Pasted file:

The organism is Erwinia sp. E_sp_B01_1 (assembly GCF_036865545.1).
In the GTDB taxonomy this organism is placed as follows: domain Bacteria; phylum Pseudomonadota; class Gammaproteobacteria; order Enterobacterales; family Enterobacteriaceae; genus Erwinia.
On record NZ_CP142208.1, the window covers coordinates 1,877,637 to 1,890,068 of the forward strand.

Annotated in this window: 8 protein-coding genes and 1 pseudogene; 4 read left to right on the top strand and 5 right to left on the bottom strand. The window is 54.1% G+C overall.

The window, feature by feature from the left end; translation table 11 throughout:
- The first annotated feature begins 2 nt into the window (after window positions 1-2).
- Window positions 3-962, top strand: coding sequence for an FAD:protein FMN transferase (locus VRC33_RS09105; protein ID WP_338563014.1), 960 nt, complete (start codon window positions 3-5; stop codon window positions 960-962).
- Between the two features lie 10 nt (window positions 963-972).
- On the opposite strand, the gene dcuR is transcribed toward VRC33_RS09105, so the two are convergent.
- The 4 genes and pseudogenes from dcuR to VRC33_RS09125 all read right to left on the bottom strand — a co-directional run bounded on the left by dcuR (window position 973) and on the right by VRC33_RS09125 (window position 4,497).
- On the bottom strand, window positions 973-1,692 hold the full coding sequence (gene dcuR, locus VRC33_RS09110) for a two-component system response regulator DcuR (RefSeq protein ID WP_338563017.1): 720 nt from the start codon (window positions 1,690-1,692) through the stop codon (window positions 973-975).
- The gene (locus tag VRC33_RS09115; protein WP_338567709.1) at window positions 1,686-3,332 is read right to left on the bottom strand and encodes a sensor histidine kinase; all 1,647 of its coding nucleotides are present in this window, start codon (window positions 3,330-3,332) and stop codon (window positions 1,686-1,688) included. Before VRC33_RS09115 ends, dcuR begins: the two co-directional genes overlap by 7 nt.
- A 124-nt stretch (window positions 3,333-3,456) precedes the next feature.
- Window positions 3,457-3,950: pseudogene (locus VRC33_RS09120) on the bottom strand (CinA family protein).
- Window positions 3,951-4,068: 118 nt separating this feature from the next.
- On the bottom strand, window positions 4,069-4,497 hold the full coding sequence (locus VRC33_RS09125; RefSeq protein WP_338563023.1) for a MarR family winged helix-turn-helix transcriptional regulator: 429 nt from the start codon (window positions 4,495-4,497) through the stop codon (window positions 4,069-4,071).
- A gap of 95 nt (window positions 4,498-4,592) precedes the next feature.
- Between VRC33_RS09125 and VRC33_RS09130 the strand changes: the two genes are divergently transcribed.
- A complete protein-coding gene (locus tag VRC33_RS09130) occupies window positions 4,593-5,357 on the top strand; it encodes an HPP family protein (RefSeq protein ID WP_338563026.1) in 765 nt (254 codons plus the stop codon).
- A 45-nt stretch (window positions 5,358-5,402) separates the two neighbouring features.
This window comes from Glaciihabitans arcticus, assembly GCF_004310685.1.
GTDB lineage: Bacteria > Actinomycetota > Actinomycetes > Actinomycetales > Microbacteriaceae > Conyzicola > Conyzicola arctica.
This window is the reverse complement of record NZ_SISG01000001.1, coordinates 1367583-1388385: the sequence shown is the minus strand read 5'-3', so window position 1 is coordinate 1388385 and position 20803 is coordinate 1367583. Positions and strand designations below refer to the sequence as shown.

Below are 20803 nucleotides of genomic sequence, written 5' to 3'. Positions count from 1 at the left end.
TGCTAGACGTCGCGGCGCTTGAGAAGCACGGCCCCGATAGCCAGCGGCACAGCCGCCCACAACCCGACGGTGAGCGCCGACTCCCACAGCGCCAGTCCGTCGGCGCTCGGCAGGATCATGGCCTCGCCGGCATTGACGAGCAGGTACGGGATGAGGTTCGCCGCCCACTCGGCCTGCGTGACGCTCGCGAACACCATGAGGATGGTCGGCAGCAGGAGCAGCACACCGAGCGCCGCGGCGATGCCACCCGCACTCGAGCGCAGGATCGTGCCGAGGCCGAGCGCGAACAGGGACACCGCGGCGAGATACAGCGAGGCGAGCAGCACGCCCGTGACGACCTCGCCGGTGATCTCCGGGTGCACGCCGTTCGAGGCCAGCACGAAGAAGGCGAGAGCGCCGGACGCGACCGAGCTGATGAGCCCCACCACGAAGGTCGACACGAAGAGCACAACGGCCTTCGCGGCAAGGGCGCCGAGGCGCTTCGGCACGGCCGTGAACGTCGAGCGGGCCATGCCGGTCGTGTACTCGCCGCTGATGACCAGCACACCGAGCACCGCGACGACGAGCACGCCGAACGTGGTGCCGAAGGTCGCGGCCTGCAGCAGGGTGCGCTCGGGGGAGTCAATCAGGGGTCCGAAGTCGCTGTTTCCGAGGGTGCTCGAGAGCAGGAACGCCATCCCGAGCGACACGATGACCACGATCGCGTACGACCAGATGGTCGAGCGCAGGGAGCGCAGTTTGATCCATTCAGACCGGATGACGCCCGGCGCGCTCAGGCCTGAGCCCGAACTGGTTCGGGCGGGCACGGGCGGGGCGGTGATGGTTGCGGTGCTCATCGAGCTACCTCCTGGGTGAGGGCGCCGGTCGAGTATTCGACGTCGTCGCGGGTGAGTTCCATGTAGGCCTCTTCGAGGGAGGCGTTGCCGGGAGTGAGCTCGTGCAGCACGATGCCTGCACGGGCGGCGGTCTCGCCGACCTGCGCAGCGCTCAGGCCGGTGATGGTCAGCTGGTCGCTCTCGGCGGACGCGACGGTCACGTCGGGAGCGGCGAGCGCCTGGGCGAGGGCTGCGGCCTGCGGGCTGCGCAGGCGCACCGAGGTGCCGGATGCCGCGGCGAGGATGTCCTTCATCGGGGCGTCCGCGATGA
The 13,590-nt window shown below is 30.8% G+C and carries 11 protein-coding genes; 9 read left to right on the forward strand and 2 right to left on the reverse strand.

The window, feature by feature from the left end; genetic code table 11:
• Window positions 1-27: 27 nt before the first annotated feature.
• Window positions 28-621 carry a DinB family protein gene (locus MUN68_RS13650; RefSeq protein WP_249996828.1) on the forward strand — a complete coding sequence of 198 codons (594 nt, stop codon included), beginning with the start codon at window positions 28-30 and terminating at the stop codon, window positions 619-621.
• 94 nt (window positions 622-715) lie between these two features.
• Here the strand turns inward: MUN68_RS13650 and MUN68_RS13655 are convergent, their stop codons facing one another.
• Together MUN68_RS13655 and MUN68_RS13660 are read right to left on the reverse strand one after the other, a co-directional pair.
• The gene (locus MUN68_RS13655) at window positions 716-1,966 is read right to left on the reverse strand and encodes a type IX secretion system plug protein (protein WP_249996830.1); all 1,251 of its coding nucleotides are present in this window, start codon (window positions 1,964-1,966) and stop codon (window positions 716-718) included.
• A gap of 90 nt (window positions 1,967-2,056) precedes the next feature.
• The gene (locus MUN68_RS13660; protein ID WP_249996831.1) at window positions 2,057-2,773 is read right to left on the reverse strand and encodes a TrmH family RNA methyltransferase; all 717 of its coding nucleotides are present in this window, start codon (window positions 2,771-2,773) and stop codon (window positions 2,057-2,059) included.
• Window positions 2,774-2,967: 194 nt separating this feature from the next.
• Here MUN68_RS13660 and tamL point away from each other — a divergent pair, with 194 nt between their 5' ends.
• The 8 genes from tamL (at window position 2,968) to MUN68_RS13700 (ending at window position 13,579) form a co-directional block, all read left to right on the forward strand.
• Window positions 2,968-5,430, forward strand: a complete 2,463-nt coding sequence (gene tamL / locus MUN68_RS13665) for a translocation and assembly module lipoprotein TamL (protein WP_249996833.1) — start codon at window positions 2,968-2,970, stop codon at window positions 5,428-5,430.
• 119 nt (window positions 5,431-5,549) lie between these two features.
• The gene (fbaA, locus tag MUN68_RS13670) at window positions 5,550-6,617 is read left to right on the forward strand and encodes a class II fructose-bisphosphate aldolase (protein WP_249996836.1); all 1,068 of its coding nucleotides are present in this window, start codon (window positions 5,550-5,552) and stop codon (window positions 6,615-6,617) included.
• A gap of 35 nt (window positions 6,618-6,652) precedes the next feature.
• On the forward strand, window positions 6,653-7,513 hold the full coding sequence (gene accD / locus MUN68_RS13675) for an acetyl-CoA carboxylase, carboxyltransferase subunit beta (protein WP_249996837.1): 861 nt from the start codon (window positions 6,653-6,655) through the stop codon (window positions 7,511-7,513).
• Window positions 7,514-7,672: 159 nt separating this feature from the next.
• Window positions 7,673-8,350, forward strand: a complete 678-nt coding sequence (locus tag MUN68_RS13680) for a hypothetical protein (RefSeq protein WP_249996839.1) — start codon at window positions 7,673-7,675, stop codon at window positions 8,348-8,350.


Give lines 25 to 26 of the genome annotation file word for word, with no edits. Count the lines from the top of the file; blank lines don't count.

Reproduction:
TGCTAGACGTCGCGGCGCTTGAGAAGCACGGCCCCGATAGCCAGCGGCACAGCCGCCCACAACCCGACGGTGAGCGCCGACTCCCACAGCGCCAGTCCGTCGGCGCTCGGCAGGATCATGGCCTCGCCGGCATTGACGAGCAGGTACGGGATGAGGTTCGCCGCCCACTCGGCCTGCGTGACGCTCGCGAACACCATGAGGATGGTCGGCAGCAGGAGCAGCACACCGAGCGCCGCGGCGATGCCACCCGCACTCGAGCGCAGGATCGTGCCGAGGCCGAGCGCGAACAGGGACACCGCGGCGAGATACAGCGAGGCGAGCAGCACGCCCGTGACGACCTCGCCGGTGATCTCCGGGTGCACGCCGTTCGAGGCCAGCACGAAGAAGGCGAGAGCGCCGGACGCGACCGAGCTGATGAGCCCCACCACGAAGGTCGACACGAAGAGCACAACGGCCTTCGCGGCAAGGGCGCCGAGGCGCTTCGGCACGGCCGTGAACGTCGAGCGGGCCATGCCGGTCGTGTACTCGCCGCTGATGACCAGCACACCGAGCACCGCGACGACGAGCACGCCGAACGTGGTGCCGAAGGTCGCGGCCTGCAGCAGGGTGCGCTCGGGGGAGTCAATCAGGGGTCCGAAGTCGCTGTTTCCGAGGGTGCTCGAGAGCAGGAACGCCATCCCGAGCGACACGATGACCACGATCGCGTACGACCAGATGGTCGAGCGCAGGGAGCGCAGTTTGATCCATTCAGACCGGATGACGCCCGGCGCGCTCAGGCCTGAGCCCGAACTGGTTCGGGCGGGCACGGGCGGGGCGGTGATGGTTGCGGTGCTCATCGAGCTACCTCCTGGGTGAGGGCGCCGGTCGAGTATTCGACGTCGTCGCGGGTGAGTTCCATGTAGGCCTCTTCGAGGGAGGCGTTGCCGGGAGTGAGCTCGTGCAGCACGATGCCTGCACGGGCGGCGGTCTCGCCGACCTGCGCAGCGCTCAGGCCGGTGATGGTCAGCTGGTCGCTCTCGGCGGACGCGACGGTCACGTCGGGAGCGGCGAGCGCCTGGGCGAGGGCTGCGGCCTGCGGGCTGCGCAGGCGCACCGAGGTGCCGGATGCCGCGGCGAGGATGTCCTTCATCGGGGCGTCCGCGATGA
The 13,590-nt window shown below is 30.8% G+C and carries 11 protein-coding genes; 9 read left to right on the forward strand and 2 right to left on the reverse strand.